Since the beginning of our time together, Tink and I have discovered that we pronounce words differently.
Tink is a wordsmith. He pronounces words perfectly. He uses big, unusual words and knows the exact meaning to anything he says. I pronounce few things correctly. I make up words and the definitions that go with them. Most of the time, though, my made-up words (which I always insist are real words) are clever.
“That’s not a word,” he will say, laughing. “You kill me. You are so funny. But, actually, that should be a word because I know exactly what you mean.”
Usually, it’s two words blended together.
When I pronounce a word differently than he does, he’ll stop me in the middle of a sentence and say, “What did you say?”
Then, in a way that is delightful and not demeaning of me, he will say, “That’s not how you pronounce it.”
I stand my ground. If it is a word that I have grown up hearing said in a certain way, I will stand by it. Finally, Tink will whip out his phone and call the word up on audio. And, always, without fail, the audio version will give two different pronunciations. His and mine. He is often dismayed. I am always joyous.
Now, if you’re an English expert, you might can explain this (Tink never heard the phrase “might can” until he came South) but what I figure is that Tink’s people, who are descended from the aristocratic British, says things differently than my people, the earthy Scotch-Irish.
One of the words in dispute between us is “dour.” I say it in a way that rhymes with “sour.” Tink insists that it is pronounced “do-er.” [Editor’s note: The dictionary definition is “relentlessly severe, stern, or gloomy in manner or appearance: a hard, dour, humorless fanatic.”]
“That is NOT the way we say it around here,” I retorted. “If I said ‘do-er’ instead of ‘dower’, none of my people would know what I’m talking about.”
“You just ask your Grant Tinker. I’ve heard him correct one of my siblings for saying ‘dower’ instead of ‘do-er.’” Then, he launched into a story about it. This was in the good ol’ days when Grant Tinker was still among the living. Tink and I debated this word for three or four years and neither of us would yield ground on it though he would always say ‘do-er’ if I used the word ‘dower.’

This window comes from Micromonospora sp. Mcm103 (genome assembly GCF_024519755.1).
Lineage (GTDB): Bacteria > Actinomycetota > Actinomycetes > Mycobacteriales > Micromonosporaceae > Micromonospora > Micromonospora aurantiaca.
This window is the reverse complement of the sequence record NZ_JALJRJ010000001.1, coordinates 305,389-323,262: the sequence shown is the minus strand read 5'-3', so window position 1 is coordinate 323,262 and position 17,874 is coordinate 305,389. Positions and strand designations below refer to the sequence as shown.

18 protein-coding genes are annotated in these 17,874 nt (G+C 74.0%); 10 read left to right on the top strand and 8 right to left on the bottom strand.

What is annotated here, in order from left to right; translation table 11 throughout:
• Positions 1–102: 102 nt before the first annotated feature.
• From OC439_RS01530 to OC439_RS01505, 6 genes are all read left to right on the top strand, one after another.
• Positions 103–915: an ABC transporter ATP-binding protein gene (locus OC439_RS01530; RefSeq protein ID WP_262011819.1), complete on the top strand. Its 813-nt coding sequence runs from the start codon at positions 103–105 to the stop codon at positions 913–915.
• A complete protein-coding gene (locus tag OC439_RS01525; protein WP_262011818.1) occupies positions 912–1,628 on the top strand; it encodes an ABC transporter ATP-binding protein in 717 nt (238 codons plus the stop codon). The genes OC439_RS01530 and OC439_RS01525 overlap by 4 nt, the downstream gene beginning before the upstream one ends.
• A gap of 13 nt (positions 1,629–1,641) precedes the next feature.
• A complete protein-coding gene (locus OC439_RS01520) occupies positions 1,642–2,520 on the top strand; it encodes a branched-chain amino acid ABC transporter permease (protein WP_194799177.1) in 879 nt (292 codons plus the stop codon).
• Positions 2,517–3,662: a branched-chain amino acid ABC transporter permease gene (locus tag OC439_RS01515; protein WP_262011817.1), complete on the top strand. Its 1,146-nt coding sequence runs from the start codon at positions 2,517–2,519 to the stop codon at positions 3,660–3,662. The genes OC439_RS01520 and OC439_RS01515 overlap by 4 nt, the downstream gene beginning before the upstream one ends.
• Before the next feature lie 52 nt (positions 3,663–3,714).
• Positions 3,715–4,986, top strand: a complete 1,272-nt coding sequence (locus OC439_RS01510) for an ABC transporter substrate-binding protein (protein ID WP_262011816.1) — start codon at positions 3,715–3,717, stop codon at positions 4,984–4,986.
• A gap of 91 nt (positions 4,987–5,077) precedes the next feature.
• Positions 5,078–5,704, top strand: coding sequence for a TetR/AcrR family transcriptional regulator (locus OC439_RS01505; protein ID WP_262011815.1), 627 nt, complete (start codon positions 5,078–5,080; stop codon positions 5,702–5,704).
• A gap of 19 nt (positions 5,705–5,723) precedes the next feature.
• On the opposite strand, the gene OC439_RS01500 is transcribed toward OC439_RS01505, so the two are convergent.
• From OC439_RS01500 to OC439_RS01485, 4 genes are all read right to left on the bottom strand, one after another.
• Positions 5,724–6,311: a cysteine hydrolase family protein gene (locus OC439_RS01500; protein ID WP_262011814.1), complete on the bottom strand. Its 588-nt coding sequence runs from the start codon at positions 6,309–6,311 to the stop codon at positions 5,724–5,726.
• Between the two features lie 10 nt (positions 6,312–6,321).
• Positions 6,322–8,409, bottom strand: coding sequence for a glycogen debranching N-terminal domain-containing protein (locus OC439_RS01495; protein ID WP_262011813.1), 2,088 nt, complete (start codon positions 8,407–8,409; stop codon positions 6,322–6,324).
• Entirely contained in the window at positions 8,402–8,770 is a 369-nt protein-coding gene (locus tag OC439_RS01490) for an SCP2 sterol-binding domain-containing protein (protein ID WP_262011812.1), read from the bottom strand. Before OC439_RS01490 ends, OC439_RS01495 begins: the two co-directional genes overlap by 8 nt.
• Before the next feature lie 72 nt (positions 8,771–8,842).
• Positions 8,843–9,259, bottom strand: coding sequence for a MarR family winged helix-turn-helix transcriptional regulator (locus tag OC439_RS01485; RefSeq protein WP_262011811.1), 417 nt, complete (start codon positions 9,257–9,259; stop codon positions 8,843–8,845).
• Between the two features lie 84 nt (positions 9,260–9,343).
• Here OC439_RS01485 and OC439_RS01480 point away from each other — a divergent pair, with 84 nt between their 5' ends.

One day, we were visiting with Grant Tinker, having a very nice lunch among the three of us as we sat at the solid oak table with soft sun playing through the window. Suddenly, Tink popped up – and I promise this is not like him at all – and said, “Why don’t you ask your Grant Tinker how to pronounce d-o-u-r?”
I could have murdered him. Right there in the lovely house that overlooked the eighth hole of the Bel Air country club, in between bites of potato soup. I could not believe it. I am a child of the mountains and I never dispute that. Several times I had said to my father-in-law, “I come from poor mountain people.” But still, let’s not be bringing up something that would make me look backwards.
Grant Tinker tilted his head full of silver hair and asked, “What? D-o-u-r?”
I wanted to crawl under the table then and there.
Tink nodded, a smug, confident smile covering his face. “Yes.”
His father did not hesitate. “Dow-er.”
It was such a surprising, joyous moment that I clinched my fists, raised my arms in the air and cried out, “Thank you, Jesus!”
Tink’s face looked like a balloon that had just been pricked with a pin. His smile vanished. He sat straighter in his chair. “That’s not how you pronounce it. You always say do-er.”
Tinker, Senior, shook his head firmly. “No. It’s dower.”
I jumped up and hugged his neck. “Thank you!”
Any way you say it, heart-felt gratitude sounds good.
[Ronda Rich is the best-selling author of the new book, “Mark My Words: A Memoir of Mama.” Visit www.rondarich.com to sign for her free weekly newsletter.]